Title: Assessment using remote sensing and GIS methods: A case study in Skeiðarásandur, Iceland

Author(s): Rabanus Shoopala
Final project
Year of publication:
Document URL: Link
Supervisors: Sigmar Metusalemsson , Johann Thorarensen , Olafur Arnalds
SAVI, floods, vegetation degradation, SPOT, Landsat, Iceland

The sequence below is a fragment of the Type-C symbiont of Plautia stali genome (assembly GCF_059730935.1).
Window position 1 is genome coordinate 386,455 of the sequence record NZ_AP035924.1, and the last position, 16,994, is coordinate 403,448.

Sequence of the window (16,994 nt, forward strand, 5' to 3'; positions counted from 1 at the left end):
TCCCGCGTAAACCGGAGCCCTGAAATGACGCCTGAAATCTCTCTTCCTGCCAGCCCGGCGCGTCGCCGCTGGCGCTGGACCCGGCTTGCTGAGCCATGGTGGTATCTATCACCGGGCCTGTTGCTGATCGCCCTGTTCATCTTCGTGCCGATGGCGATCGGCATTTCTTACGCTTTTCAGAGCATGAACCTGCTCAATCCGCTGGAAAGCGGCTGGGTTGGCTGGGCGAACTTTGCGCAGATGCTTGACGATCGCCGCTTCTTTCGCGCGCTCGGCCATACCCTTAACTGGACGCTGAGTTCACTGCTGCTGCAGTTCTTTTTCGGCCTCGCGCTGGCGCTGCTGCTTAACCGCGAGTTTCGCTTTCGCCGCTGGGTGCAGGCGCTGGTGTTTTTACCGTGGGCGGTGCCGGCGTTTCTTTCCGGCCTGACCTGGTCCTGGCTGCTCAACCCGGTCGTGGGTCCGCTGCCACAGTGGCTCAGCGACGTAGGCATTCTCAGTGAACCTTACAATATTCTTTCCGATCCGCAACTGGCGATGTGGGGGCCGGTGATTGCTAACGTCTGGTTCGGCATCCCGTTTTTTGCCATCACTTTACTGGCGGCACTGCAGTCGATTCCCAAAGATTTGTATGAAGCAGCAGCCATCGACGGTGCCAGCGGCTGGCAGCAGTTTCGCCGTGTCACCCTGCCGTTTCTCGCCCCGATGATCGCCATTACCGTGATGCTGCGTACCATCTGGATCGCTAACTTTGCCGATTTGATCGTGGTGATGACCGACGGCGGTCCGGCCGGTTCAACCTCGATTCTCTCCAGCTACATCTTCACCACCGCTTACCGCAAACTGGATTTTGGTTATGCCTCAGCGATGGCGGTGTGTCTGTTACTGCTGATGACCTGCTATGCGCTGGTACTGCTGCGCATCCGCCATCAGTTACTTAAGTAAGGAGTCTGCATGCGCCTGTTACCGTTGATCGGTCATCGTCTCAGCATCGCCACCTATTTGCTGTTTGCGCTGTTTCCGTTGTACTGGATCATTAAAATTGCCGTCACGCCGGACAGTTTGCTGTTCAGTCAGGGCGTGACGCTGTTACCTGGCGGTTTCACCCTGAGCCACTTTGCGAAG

The environmental global problem of land degradation seriously harms human existence and development. In some areas seasonal floods deliver valuable topsoil and nutrients to farmland and bring life to otherwise infertile regions of the world. In contrast, flash floods and large floods are responsible for more deaths than tornadoes and hurricanes combined. Many plants that are food resources for animals can be destroyed by flood water by being dislodged, battered or suffocated from soil inundation. In Iceland, catastrophic floods are associated with volcanic eruptions beneath the glaciers. In locales where larger volumes of sediment are flushed from beneath glaciers, they are instrumental in creating outwash plains or sandur. Often the vegetation suffers as a result of sedimentation and dislocation. The aim of this study was therefore to assess the impact of the 1996 flood on the vegetative cover in the Skeiðarársandar area and to determine its current state of recovery. One Landsat image from 1990 and one SPOT image from 2006 were used to produce a SAVI map. The results suggested that there were no serious set-backs in vegetative cover, excluding two areas in the north-eastern part of the sandur, just below the glacier ice cap. Proper field investigation is required to assess the exact influence of the flood on vegetation and soils.

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